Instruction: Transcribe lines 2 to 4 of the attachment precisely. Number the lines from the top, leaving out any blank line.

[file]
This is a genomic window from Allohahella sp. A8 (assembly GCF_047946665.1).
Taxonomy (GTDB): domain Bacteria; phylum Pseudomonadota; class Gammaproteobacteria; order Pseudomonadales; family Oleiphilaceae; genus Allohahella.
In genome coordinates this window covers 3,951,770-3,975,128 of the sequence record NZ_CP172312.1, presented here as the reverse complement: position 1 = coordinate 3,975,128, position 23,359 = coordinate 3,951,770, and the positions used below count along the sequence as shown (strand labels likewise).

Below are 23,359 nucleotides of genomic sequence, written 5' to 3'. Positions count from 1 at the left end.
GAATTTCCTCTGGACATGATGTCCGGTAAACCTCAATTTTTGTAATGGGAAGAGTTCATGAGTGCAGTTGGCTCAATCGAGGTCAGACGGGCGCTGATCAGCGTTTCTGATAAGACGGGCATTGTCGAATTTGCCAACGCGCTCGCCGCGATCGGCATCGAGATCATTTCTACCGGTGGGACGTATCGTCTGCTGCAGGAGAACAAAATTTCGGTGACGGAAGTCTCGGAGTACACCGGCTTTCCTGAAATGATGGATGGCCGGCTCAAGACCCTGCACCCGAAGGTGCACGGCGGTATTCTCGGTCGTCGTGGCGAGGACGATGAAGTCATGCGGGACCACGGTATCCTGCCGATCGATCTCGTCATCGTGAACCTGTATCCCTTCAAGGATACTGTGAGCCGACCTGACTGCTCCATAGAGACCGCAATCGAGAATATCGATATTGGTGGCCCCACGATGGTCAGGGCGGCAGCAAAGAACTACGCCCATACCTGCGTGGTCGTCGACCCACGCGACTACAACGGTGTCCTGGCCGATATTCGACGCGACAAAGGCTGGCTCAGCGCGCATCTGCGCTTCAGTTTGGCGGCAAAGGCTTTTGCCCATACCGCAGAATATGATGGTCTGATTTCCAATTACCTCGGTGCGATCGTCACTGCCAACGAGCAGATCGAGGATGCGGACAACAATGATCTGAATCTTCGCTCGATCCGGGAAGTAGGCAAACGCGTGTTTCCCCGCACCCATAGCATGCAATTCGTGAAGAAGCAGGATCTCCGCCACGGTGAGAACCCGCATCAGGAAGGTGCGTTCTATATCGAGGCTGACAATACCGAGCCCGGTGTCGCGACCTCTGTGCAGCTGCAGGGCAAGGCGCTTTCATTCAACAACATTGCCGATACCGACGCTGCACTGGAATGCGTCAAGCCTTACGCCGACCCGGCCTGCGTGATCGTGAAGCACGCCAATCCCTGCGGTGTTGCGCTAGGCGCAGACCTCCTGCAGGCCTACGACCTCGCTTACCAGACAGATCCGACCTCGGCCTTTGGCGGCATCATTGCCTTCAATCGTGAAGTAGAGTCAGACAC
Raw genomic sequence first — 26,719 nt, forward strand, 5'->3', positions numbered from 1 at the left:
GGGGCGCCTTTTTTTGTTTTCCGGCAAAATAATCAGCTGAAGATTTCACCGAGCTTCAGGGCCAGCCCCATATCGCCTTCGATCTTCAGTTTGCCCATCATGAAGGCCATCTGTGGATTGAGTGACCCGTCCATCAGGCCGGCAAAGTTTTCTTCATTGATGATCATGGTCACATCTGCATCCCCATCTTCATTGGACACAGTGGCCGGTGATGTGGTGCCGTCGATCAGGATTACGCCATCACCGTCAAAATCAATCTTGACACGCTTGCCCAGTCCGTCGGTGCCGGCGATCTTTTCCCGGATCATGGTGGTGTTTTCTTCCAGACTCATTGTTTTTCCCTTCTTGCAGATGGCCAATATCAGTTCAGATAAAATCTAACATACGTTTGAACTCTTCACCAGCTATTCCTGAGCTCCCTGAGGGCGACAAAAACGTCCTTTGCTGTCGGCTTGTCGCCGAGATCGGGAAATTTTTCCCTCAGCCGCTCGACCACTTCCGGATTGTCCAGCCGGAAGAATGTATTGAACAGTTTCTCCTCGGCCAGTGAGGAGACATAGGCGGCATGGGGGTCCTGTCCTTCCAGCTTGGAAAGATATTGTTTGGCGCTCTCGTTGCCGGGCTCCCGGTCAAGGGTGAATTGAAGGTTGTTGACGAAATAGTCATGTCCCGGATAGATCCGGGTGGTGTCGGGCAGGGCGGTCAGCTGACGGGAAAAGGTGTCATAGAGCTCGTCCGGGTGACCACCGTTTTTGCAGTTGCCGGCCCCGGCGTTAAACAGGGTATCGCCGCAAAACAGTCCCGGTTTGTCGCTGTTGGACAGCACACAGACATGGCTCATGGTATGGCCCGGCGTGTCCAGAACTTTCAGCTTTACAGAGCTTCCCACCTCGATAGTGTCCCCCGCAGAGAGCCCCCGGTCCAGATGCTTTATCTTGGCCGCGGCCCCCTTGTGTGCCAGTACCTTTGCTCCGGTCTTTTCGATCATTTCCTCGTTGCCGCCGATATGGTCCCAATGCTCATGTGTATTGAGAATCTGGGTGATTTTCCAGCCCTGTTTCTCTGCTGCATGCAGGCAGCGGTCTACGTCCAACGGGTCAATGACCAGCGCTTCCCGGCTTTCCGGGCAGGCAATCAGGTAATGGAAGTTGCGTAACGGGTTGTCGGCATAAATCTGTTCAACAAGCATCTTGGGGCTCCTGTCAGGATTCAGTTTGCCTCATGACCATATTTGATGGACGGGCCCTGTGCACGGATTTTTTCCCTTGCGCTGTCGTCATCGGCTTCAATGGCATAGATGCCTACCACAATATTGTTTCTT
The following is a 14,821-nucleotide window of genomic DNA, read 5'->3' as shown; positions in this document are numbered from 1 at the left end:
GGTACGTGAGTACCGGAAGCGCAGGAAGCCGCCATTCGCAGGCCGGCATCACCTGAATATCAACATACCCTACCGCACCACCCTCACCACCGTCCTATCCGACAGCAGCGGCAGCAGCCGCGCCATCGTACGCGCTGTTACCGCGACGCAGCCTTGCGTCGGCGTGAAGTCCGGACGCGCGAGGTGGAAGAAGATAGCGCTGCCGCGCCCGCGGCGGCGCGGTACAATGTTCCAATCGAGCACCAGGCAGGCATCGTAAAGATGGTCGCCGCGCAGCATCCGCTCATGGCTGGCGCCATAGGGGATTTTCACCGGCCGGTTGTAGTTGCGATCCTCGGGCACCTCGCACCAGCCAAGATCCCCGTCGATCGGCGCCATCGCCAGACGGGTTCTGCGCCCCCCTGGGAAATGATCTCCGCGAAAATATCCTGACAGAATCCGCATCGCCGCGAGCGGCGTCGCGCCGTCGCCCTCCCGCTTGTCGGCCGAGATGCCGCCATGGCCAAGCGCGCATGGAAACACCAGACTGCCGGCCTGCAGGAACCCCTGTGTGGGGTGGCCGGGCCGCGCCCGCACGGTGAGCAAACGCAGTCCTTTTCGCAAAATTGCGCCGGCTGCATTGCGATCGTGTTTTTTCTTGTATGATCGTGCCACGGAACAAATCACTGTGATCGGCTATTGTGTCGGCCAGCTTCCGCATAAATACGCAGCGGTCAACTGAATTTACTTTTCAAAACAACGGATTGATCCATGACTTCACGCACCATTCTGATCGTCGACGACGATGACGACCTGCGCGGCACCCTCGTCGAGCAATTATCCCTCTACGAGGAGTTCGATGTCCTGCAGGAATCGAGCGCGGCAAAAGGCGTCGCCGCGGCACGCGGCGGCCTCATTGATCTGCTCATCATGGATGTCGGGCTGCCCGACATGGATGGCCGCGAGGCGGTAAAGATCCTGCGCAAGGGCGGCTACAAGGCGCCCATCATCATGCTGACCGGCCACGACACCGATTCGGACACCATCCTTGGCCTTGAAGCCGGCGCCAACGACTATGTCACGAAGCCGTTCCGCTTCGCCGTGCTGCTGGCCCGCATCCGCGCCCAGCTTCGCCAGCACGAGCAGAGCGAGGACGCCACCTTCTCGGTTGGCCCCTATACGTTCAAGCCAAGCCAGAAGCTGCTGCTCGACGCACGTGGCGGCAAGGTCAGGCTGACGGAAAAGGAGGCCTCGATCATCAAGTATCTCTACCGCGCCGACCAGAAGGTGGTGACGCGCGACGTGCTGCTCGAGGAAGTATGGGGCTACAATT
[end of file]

Taxonomy (GTDB): domain Bacteria; phylum Pseudomonadota; class Gammaproteobacteria; order Pseudomonadales; family Oleiphilaceae; genus Allohahella.
In genome coordinates this window covers 3,951,770-3,975,128 of the sequence record NZ_CP172312.1, presented here as the reverse complement: position 1 = coordinate 3,975,128, position 23,359 = coordinate 3,951,770, and the positions used below count along the sequence as shown (strand labels likewise).

Below are 23,359 nucleotides of genomic sequence, written 5' to 3'. Positions count from 1 at the left end.